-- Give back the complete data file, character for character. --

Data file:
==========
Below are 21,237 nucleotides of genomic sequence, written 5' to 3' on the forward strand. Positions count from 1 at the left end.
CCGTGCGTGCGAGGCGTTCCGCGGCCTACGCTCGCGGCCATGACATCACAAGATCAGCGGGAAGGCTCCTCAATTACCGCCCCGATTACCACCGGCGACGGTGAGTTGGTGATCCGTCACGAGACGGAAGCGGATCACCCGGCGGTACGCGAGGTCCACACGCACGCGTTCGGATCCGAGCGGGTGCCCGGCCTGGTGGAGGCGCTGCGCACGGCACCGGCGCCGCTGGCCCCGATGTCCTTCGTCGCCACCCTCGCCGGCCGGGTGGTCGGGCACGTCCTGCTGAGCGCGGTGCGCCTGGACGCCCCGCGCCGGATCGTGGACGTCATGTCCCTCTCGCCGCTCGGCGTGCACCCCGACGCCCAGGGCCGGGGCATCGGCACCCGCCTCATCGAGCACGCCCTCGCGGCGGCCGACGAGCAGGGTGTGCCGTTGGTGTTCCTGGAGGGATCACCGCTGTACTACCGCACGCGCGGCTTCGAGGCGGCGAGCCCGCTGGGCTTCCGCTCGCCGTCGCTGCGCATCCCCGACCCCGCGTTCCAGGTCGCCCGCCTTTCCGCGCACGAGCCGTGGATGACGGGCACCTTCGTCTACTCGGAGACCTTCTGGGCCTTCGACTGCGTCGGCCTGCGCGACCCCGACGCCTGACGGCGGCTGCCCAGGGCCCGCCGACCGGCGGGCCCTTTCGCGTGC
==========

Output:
Below are 21,237 nucleotides of genomic sequence, written 5' to 3' on the forward strand. Positions count from 1 at the left end.
CCGTGCGTGCGAGGCGTTCCGCGGCCTACGCTCGCGGCCATGACATCACAAGATCAGCGGGAAGGCTCCTCAATTACCGCCCCGATTACCACCGGCGACGGTGAGTTGGTGATCCGTCACGAGACGGAAGCGGATCACCCGGCGGTACGCGAGGTCCACACGCACGCGTTCGGATCCGAGCGGGTGCCCGGCCTGGTGGAGGCGCTGCGCACGGCACCGGCGCCGCTGGCCCCGATGTCCTTCGTCGCCACCCTCGCCGGCCGGGTGGTCGGGCACGTCCTGCTGAGCGCGGTGCGCCTGGACGCCCCGCGCCGGATCGTGGACGTCATGTCCCTCTCGCCGCTCGGCGTGCACCCCGACGCCCAGGGCCGGGGCATCGGCACCCGCCTCATCGAGCACGCCCTCGCGGCGGCCGACGAGCAGGGTGTGCCGTTGGTGTTCCTGGAGGGATCACCGCTGTACTACCGCACGCGCGGCTTCGAGGCGGCGAGCCCGCTGGGCTTCCGCTCGCCGTCGCTGCGCATCCCCGACCCCGCGTTCCAGGTCGCCCGCCTTTCCGCGCACGAGCCGTGGATGACGGGCACCTTCGTCTACTCGGAGACCTTCTGGGCCTTCGACTGCGTCGGCCTGCGCGACCCCGACGCCTGACGGCGGCTGCCCAGGGCCCGCCGACCGGCGGGCCCTTTCGCGTGC